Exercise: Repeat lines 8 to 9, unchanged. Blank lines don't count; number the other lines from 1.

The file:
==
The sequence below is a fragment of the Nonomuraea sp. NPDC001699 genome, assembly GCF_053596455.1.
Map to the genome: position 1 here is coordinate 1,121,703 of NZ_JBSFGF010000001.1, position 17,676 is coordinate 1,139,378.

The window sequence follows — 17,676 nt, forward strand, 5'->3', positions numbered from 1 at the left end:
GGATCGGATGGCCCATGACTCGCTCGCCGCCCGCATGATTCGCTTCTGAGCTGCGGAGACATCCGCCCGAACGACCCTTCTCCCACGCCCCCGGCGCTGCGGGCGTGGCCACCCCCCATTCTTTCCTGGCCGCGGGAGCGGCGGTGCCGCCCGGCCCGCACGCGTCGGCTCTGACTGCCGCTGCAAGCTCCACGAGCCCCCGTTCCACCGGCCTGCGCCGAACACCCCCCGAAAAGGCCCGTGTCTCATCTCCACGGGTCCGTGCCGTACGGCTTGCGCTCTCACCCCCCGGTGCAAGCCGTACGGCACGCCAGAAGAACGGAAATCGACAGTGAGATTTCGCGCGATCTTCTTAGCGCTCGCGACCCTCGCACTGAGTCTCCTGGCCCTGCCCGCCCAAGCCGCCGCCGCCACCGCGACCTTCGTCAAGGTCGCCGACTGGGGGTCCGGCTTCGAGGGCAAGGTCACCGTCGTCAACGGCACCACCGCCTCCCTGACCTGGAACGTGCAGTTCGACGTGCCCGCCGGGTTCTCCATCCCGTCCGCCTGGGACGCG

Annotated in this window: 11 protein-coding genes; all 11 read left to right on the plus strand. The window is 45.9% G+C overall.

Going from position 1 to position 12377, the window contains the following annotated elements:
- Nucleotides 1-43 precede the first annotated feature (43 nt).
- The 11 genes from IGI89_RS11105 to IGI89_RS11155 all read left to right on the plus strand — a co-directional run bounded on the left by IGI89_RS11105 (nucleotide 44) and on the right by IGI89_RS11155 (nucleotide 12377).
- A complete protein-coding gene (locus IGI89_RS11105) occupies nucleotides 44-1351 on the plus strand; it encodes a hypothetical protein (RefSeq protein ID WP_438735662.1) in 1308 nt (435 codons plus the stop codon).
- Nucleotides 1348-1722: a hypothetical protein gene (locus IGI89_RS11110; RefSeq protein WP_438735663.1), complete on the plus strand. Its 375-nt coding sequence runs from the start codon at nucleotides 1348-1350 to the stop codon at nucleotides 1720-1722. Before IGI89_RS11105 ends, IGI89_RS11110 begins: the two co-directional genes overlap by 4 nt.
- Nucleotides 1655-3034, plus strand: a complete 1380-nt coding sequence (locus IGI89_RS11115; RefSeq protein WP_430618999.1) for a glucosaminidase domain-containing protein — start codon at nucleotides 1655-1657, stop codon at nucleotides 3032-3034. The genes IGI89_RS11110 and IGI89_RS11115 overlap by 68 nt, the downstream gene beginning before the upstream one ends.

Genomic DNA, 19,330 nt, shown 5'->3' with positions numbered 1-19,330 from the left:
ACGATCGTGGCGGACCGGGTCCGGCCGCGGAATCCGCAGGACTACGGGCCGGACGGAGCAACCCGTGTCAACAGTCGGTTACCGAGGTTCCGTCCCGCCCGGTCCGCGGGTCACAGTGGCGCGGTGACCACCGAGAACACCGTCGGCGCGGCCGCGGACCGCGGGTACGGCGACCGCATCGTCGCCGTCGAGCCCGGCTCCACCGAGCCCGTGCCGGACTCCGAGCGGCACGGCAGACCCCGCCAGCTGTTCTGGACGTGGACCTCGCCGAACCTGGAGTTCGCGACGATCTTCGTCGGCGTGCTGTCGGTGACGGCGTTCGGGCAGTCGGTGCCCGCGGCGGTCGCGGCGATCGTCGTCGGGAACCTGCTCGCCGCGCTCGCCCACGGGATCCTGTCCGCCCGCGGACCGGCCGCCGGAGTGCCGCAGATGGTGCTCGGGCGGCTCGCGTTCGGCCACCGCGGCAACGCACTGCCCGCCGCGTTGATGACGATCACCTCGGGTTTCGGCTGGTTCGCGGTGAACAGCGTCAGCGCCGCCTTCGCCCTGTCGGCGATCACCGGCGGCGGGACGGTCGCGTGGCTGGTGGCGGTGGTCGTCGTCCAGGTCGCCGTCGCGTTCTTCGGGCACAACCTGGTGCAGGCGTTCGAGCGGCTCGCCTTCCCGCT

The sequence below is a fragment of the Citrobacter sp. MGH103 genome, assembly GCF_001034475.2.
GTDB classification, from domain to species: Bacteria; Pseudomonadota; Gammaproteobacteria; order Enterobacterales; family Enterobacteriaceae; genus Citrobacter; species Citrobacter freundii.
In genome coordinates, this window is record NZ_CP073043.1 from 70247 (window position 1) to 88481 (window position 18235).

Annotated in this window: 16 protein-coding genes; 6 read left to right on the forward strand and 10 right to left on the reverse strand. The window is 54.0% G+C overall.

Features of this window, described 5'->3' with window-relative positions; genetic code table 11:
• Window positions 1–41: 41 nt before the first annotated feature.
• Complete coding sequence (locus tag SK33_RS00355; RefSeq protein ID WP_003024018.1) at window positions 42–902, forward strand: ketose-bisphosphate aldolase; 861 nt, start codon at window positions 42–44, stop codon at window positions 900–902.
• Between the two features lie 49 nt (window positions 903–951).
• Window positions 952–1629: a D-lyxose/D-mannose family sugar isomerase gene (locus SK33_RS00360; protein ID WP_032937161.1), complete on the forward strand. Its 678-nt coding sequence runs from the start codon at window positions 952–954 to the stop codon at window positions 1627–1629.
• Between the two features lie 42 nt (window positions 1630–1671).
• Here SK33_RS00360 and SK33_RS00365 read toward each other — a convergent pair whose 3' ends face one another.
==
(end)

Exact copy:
- The 11 genes from IGI89_RS11105 to IGI89_RS11155 all read left to right on the plus strand — a co-directional run bounded on the left by IGI89_RS11105 (nucleotide 44) and on the right by IGI89_RS11155 (nucleotide 12377).
- A complete protein-coding gene (locus IGI89_RS11105) occupies nucleotides 44-1351 on the plus strand; it encodes a hypothetical protein (RefSeq protein ID WP_438735662.1) in 1308 nt (435 codons plus the stop codon).